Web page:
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The Patio Chairs
Posted on Mon, May. 10, 2004

America's plastic patio chair is popping up around the world


Pioneer Press

The Romans left their mark on the world paved roads, famous archaeological remains, characters in three of Shakespeare's plays. The British, too, dispatched their navy, their tea and their mother tongue to every corner of the globe.

If you can say there is an American empire, its surest symbol may be one of its humblest.

Behold the plastic patio chair.

A recent photo of an American Marine, just out of the bitter battle against insurgents in Ramadi, Iraq, showed the exhausted soldier slumped in a white plastic patio chair.

In Thailand, where 15,000 Hmong refugees are waiting outside Bangkok for resettlement to the United States, there are no flush toilets, health care plans or cars in their squatters' city. But there are signs of an American future patio chairs in every home. Five-foot stacks of them, often as not. Refugees set them out in every color and with a great flurry of seat-wiping when guests stop to talk.

They may be flimsy and cheap, but those chairs are chock full of some of the essential ingredients of America, regardless of where the plastic is actually poured into a mold.

To begin with, they're mass produced and interchangeable, products of that industrial process that Eli Whitney began with a gun factory in Connecticut in 1798 and Henry Ford perfected with the Model T assembly line in Michigan more than 100 years later.

Second, plastic chairs are cheap. Often priced at less than $5 each, they have that other key attribute of American consumer goods: They're practically disposable.

Still, those two attributes together aren't quite enough to make the plastic patio chair the molded essence of America.

Consider, by contrast, the bistro chair and the park bench, two other forms of leisure seating.

The bistro chair is practically the sina qua non of European culture, the furniture that transforms the sidewalk and boulevard into shared, habitable space compensation for the paucity of private property from Seville to Stockholm.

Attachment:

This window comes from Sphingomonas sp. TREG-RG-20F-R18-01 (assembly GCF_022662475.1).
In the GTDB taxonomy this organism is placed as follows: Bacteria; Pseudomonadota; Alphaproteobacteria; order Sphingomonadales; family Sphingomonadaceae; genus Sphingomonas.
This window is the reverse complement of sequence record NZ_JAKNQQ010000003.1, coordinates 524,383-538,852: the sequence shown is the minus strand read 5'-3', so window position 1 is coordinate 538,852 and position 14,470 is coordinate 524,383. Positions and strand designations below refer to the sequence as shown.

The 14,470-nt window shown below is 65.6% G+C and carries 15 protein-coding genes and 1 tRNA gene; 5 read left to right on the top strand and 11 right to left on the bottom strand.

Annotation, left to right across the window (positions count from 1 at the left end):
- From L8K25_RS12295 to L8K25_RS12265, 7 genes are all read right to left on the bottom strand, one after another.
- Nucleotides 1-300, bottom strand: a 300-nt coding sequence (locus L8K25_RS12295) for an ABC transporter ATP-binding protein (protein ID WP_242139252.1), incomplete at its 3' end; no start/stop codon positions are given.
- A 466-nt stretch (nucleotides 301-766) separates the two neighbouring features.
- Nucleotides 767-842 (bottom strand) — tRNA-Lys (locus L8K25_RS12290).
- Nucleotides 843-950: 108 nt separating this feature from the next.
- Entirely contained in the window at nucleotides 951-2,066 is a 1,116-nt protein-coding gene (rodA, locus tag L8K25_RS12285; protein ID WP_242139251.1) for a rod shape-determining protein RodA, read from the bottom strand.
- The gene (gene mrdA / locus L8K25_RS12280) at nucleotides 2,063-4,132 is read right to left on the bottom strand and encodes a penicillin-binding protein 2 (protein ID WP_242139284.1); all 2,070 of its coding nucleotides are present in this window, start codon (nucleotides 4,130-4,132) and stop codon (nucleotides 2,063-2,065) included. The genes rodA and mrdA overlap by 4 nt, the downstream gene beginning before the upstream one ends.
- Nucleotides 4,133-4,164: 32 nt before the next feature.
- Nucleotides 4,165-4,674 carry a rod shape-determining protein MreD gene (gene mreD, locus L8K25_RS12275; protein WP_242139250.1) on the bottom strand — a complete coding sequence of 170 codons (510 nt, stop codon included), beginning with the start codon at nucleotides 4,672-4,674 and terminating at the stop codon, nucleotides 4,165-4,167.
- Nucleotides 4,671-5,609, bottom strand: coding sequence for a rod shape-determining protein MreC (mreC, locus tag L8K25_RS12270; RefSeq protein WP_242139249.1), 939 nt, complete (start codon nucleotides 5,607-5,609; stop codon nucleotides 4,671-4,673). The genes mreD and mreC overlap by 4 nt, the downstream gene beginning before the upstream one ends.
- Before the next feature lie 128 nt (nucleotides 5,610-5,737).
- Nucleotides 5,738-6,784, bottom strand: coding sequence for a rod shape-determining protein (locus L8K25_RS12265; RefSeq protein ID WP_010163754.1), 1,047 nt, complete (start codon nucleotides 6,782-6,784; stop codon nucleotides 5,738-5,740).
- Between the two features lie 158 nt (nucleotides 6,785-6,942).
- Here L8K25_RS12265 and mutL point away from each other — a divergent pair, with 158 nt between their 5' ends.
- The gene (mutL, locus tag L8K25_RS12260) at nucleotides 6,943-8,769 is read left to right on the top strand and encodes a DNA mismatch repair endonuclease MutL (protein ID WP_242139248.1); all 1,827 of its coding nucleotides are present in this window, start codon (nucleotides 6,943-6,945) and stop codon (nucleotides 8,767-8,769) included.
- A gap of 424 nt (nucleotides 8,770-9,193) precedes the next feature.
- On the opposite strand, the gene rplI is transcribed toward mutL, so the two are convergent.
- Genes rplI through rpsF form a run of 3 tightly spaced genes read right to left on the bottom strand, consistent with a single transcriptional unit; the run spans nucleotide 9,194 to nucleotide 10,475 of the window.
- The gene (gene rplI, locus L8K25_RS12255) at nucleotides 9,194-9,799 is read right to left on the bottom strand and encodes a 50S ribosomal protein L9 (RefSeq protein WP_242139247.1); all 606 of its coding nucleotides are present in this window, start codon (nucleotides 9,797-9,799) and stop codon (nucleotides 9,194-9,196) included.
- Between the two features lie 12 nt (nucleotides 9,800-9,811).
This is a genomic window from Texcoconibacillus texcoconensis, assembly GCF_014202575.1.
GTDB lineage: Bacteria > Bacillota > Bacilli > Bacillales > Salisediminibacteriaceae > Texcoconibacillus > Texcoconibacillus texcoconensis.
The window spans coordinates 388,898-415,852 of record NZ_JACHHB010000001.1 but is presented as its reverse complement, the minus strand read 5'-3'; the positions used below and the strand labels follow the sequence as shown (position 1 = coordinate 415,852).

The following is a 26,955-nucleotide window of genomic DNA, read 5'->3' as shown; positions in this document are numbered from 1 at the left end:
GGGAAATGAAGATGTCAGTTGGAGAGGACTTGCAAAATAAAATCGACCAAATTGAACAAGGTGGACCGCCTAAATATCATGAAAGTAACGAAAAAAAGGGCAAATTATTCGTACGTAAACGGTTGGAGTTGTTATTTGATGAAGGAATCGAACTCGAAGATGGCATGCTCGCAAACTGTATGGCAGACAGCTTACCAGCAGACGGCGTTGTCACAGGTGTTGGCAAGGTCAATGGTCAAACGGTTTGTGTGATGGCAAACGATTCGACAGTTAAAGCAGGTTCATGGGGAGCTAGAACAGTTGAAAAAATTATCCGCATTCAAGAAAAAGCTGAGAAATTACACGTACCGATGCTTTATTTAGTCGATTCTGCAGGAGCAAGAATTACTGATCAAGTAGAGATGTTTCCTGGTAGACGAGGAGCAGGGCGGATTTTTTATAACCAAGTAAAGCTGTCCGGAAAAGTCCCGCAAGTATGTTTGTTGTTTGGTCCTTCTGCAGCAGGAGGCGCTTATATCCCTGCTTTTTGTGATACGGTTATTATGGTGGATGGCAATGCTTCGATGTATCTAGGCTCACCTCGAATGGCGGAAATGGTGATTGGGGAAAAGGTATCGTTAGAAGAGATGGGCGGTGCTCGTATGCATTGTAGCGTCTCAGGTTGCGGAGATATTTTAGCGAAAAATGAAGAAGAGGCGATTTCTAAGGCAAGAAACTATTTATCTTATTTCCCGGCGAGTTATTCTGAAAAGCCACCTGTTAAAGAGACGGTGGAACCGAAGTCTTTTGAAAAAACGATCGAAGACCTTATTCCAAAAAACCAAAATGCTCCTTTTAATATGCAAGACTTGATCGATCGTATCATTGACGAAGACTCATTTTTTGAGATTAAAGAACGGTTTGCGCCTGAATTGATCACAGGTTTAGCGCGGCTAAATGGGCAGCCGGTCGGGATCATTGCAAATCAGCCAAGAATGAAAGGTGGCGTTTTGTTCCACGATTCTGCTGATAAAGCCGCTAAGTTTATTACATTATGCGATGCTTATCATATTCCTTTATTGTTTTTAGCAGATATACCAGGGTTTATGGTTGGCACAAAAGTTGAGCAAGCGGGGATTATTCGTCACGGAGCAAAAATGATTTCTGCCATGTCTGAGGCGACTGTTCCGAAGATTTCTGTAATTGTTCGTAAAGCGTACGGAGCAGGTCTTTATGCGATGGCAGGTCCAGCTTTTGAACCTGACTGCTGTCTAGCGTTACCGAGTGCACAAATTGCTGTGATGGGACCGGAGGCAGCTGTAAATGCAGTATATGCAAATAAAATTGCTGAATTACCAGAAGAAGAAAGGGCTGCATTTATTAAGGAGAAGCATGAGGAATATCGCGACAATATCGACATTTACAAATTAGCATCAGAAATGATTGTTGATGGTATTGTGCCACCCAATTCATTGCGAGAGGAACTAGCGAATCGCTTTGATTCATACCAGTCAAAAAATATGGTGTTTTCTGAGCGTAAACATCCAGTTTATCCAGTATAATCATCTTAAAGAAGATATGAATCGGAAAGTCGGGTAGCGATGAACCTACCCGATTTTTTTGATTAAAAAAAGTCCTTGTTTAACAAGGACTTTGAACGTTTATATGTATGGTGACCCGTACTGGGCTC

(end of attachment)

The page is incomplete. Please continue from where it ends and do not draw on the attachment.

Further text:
The bench, on the other hand, is often not much more than landscape. You can sit on it, sure, but it's usually a public fixture immutable and unoccupied.

The plastic patio chair sits on a middle ground. Maintenance free, it's meant to be a semipermanent object you can move, but you don't have to, since it's impervious to weather. It's sometimes anonymous but too flimsy to be public property.

Most important, it is designed for that uniquely American space, the backyard patio.

The chairs are too spindly-legged to be born of the bare ground of the Third World and too faux-stylish to be camping gear or office furniture.

And you know there isn't anybody sitting down on a slab of pavers next to the smoking Weber in Paris. You could build treated-wood decks forever across the Russian steppes, but not many people living there have the time or the dough for the sliding glass door in the back of their dacha.

No, those chairs were meant to stand spiffily at the intersection of Leisure and Plenty. Right at home behind Any Garage, U.S.A.

And like anything truly American, like Coke or Visa or Big Mac, the chairs are now popping up all over the world, supplanting native habits like the proverbial "third world squat." No need to sit back on your haunches and wrap your arms around your knees when you can now afford to take a seat, no matter how poor you might be.

It's the chair that conquered the world.
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Old 05-13-2004, 07:33 PM ViriiK is offline